31/01/2017

Manchester By The Sea - Dramatic Purpose

Thoughts On: Manchester By The Sea

A reclused handyman's brother dies, leaving him to be the carer of his 16-year-old nephew.


I don't know if I'm growing more cynical and cold recently, but, like Moonlight, Manchester By The Sea was just an all right film to me. There was no great, profound revelation captured by this film, no deep dramatic truth, no flawing emotional power, just a few good characters, a bunch of great acting, good direction, cinematography and... yeah. An ok film. Well made, well acted, but in the end, Manchester By The Sea was pretty flat. I am happy to accept that many won't feel this way, but, there are two main elements of this film that made this so for me. Firstly, the nephew. I know he's supposed to be a dick, and how he is played and written certainly does well to project this, but, I found him insufferable nonetheless - which really cheapened the narrative arc. He does change, ever so slightly, by the end, but, his character arc and how it worked its way into the narrative was just far too contrived for me. It was a bad attempt at projecting a torn, yet bottle-up, teen in my view. On a brighter note, I really like the last shot, however.

**SPOILERS**

This is because the final scene truly established this film as one about a rather (to appeal to stereotype) masculine inner conflict. And under this thematic guise, Manchester By The Sea is pretty well written. When we then see Lee and his nephew walk away together, playing with the ball, there is a great sense of controlled catharsis. Before discussing this further though, we have to talk about the film's dramatic core - the fire that killed Lee's children. This is the second element of this film that let it fall flat. I saw, from the very beginning, that this was supposed to be a tear-jerker with great acting that's running after awards. The subdued tone of the film made me think that it had something of depth to say/show though. This gave me hope for an original or nuanced tragedy. Kids dying in a fire is just... yeah, whatever. (Maybe I am growing far too cold and cynical). The reason why this was just... eh... for me was that kids dying is such an easy slot-in for dramas. I think there was a level of power with the theme of responsibility injected into this, but, it didn't contribute much to the over arching narrative. To clarify, we'll use two examples of films with great drama. The first is The Hunt and the second is the recent Arrival - I will be using spoilers to discuss both of them.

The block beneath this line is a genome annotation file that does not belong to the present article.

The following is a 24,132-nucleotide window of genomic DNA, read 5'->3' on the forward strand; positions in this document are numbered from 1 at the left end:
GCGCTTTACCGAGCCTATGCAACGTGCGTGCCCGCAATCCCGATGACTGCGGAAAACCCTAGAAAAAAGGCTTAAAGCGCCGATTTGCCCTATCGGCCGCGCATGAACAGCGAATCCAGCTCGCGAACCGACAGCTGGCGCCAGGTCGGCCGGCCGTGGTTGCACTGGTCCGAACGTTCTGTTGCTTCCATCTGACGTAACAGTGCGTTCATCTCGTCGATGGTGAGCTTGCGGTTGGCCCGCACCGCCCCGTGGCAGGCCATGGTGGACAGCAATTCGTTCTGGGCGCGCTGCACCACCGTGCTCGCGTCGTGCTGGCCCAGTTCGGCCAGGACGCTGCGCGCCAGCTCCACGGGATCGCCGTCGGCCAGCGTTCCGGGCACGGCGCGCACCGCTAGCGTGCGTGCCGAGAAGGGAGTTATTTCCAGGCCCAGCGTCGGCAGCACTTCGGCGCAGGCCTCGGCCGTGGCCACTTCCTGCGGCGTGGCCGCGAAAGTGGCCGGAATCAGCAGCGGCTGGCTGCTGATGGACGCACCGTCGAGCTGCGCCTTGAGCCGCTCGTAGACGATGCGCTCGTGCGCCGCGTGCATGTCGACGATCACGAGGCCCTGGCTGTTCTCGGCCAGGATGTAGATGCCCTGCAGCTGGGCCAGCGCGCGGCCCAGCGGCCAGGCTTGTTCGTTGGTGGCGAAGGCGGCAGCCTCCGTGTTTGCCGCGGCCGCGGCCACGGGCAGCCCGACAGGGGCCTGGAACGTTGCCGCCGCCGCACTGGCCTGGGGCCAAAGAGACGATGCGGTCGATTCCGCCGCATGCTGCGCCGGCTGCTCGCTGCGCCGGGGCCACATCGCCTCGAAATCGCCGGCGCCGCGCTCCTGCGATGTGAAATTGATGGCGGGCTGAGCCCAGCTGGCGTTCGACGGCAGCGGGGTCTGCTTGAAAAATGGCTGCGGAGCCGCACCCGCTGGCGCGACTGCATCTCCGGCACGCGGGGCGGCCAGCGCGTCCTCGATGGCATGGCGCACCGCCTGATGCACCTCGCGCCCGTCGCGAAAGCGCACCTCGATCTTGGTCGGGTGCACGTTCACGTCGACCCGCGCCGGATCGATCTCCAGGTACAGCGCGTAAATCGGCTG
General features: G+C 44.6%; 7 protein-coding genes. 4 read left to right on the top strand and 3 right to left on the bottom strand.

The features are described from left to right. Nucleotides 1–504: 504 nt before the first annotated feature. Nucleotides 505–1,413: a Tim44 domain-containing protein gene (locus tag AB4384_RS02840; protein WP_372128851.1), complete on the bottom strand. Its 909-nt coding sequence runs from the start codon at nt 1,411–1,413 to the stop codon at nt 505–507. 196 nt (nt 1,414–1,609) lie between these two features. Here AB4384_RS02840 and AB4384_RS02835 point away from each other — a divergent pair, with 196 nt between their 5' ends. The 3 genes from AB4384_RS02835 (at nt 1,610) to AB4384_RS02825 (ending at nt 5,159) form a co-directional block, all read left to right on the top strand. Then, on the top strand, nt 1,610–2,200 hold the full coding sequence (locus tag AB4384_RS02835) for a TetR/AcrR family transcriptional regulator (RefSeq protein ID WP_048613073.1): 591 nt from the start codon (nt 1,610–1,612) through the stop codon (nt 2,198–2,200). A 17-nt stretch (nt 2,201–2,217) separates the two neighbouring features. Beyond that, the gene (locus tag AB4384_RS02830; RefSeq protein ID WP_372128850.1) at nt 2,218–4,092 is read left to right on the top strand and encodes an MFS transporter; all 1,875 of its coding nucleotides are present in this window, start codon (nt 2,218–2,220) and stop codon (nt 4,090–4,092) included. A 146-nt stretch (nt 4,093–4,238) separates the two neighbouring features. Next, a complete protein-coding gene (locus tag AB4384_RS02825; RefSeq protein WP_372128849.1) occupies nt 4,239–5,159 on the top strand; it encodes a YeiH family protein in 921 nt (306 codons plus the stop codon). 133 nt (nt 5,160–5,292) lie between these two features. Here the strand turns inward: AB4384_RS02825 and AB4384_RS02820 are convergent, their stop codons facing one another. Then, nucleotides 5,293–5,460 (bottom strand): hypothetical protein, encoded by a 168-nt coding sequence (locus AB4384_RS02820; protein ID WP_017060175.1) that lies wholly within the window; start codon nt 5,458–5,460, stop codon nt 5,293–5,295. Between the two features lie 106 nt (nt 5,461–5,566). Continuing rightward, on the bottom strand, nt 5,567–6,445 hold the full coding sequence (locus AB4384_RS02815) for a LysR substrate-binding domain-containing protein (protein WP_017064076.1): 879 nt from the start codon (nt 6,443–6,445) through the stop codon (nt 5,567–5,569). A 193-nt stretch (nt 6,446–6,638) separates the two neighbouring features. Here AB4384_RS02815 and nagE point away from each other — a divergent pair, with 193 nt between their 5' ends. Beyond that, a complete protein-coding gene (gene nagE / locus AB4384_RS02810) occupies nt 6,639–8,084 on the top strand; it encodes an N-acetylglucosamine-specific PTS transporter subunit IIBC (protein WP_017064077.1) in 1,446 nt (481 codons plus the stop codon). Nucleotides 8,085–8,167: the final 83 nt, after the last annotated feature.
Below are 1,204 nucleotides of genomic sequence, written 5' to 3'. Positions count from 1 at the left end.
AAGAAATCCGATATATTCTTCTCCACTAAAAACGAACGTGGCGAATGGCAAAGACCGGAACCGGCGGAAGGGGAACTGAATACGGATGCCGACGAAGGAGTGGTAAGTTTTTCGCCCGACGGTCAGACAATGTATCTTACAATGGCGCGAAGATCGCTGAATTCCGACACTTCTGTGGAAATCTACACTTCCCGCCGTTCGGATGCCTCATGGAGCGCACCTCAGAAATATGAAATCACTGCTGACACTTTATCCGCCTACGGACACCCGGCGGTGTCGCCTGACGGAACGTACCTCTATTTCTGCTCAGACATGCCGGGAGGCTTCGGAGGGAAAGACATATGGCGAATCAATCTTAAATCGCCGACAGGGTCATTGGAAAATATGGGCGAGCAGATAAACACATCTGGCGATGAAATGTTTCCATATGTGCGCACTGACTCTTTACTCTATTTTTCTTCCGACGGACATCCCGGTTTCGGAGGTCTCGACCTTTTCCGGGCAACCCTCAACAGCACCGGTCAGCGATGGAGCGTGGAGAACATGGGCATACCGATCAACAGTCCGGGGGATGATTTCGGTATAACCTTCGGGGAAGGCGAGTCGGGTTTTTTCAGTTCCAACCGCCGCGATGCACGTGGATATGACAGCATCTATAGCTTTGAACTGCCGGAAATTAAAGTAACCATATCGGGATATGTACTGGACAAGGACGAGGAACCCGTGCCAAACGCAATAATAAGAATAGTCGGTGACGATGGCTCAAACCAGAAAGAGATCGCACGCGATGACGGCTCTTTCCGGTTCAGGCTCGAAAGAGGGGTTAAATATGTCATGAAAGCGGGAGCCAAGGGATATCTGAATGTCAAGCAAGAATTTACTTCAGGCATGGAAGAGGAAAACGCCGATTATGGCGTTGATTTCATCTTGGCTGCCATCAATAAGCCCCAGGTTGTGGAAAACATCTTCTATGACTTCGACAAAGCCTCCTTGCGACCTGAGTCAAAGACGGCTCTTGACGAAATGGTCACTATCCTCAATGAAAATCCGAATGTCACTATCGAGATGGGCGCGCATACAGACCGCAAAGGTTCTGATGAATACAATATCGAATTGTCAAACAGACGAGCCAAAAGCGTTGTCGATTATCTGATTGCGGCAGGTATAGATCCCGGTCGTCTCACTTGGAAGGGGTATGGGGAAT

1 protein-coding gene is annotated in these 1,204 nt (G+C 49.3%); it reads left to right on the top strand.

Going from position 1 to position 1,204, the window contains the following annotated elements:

Starting with Arrival, the crux of this film, like Manchester By The Sea, is essentially the fact that Louise Banks' child will die. She gets this premonition from the aliens that land, but decides to have a kid nonetheless; to take life as it comes and enjoy the best it has to offer in spite of all of its bittersweetness. This elevates the cliched dramatic device of a child dying as it's intertwined into the film's message. Arrival is all about communication and societal relationships in face of fear and dread. With Louise pursuing family despite impending tragedy, the film makes a succinct commentary on an emotional growth of acceptance that society would greatly benefit from. There is no strength like this in Manchester By The Sea. The death of Lee's kids is just a way to kick-start a character arc of redemption - something explored in a plethora of films. A few examples where we see better character arcs of redemption are certainly Clint Eastwood's Unforgiven, Capra's It's A Wonderful Life, Aronofsky's The Wrestler and Besson's Leon: The Professional.